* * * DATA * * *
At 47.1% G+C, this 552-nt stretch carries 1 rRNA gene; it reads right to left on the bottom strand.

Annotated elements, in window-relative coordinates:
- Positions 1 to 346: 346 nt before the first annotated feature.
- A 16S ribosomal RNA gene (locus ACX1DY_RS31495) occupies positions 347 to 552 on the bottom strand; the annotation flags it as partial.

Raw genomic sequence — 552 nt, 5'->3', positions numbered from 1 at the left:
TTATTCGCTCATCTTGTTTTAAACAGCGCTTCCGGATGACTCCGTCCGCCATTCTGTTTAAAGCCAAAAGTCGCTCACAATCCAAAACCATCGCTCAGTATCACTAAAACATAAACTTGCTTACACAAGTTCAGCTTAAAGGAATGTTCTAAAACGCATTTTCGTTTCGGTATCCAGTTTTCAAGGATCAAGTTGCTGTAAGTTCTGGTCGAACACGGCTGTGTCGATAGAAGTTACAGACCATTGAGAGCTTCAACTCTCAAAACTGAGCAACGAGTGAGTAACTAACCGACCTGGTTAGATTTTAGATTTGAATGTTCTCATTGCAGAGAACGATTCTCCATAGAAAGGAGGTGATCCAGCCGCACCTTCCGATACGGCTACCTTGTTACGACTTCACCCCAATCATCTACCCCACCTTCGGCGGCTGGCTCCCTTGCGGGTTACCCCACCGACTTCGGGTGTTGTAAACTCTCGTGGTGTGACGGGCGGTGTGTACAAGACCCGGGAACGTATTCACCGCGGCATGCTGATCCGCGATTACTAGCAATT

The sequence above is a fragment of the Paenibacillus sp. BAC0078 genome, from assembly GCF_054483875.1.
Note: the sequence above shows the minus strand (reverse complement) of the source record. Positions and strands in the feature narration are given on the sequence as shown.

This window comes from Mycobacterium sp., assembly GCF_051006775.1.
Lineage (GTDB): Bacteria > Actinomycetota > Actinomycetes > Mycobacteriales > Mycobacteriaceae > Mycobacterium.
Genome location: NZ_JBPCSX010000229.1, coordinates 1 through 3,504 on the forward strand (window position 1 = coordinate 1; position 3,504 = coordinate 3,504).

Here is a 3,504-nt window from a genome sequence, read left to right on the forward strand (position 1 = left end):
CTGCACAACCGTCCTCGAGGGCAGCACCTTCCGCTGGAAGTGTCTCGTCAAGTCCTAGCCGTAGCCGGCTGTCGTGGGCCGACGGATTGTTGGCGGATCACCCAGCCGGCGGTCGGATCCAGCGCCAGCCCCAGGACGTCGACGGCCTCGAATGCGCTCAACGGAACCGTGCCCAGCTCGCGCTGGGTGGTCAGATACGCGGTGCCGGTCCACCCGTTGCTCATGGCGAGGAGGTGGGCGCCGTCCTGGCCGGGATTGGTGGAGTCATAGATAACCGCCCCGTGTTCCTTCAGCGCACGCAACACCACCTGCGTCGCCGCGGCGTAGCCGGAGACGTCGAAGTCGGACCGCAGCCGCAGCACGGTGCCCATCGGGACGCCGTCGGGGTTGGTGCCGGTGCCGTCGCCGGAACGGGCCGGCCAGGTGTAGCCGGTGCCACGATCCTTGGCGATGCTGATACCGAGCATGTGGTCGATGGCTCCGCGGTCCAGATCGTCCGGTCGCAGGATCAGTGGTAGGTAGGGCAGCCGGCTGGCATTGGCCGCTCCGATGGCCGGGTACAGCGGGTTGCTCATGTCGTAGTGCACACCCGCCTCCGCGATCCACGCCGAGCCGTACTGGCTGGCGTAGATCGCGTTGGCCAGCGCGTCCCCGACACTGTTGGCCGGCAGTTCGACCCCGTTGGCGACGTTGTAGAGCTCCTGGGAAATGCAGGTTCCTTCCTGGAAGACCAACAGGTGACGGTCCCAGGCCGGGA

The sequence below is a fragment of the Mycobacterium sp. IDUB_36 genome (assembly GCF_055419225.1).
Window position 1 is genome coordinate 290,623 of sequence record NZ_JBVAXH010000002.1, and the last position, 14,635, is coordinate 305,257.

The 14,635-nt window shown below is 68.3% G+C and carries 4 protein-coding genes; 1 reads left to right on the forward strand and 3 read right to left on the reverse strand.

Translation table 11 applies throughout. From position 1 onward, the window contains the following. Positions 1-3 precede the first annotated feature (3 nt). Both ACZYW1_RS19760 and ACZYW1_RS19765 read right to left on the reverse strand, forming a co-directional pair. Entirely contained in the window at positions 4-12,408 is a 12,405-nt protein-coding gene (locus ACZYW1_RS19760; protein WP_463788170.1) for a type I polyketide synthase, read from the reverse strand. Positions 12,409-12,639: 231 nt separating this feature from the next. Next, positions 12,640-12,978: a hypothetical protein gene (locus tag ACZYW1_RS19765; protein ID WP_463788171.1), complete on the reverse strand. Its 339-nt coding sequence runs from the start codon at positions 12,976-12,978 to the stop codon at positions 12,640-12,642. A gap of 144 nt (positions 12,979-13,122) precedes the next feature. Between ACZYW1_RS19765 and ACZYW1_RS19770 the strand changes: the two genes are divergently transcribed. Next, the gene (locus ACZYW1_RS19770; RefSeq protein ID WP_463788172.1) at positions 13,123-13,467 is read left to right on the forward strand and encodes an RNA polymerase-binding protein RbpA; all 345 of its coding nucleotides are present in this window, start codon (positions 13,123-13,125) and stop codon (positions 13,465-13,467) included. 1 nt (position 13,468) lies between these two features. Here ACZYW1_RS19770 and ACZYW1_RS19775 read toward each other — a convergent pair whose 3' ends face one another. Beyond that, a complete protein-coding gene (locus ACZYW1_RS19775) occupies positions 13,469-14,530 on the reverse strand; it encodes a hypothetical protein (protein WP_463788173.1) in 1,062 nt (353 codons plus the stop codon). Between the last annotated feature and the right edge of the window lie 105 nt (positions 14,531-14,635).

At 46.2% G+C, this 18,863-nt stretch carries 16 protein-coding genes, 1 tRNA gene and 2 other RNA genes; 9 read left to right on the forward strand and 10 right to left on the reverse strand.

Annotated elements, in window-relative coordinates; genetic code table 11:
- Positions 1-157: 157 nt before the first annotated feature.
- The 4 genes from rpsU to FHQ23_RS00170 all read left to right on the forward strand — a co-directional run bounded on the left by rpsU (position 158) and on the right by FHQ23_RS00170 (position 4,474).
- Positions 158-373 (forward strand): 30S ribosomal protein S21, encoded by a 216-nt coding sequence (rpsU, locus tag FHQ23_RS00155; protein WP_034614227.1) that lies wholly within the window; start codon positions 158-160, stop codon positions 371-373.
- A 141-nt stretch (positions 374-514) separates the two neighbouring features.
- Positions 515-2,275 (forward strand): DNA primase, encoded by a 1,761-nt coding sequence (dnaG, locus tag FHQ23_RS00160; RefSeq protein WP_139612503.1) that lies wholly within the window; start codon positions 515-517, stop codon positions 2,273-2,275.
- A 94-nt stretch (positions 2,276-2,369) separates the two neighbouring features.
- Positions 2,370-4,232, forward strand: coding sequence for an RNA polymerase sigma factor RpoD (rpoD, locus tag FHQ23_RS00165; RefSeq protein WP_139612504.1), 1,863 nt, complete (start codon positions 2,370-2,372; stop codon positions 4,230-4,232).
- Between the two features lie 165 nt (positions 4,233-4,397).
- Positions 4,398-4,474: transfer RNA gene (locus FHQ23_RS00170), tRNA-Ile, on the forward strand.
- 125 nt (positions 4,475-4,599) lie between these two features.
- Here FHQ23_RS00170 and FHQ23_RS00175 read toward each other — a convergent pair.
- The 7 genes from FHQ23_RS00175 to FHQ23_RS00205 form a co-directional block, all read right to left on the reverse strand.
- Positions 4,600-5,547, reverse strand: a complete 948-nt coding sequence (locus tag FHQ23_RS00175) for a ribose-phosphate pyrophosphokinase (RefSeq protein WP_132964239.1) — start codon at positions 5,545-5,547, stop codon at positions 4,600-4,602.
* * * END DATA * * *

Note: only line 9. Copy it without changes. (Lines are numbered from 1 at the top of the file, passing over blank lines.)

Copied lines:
This window comes from Mycobacterium sp., assembly GCF_051006775.1.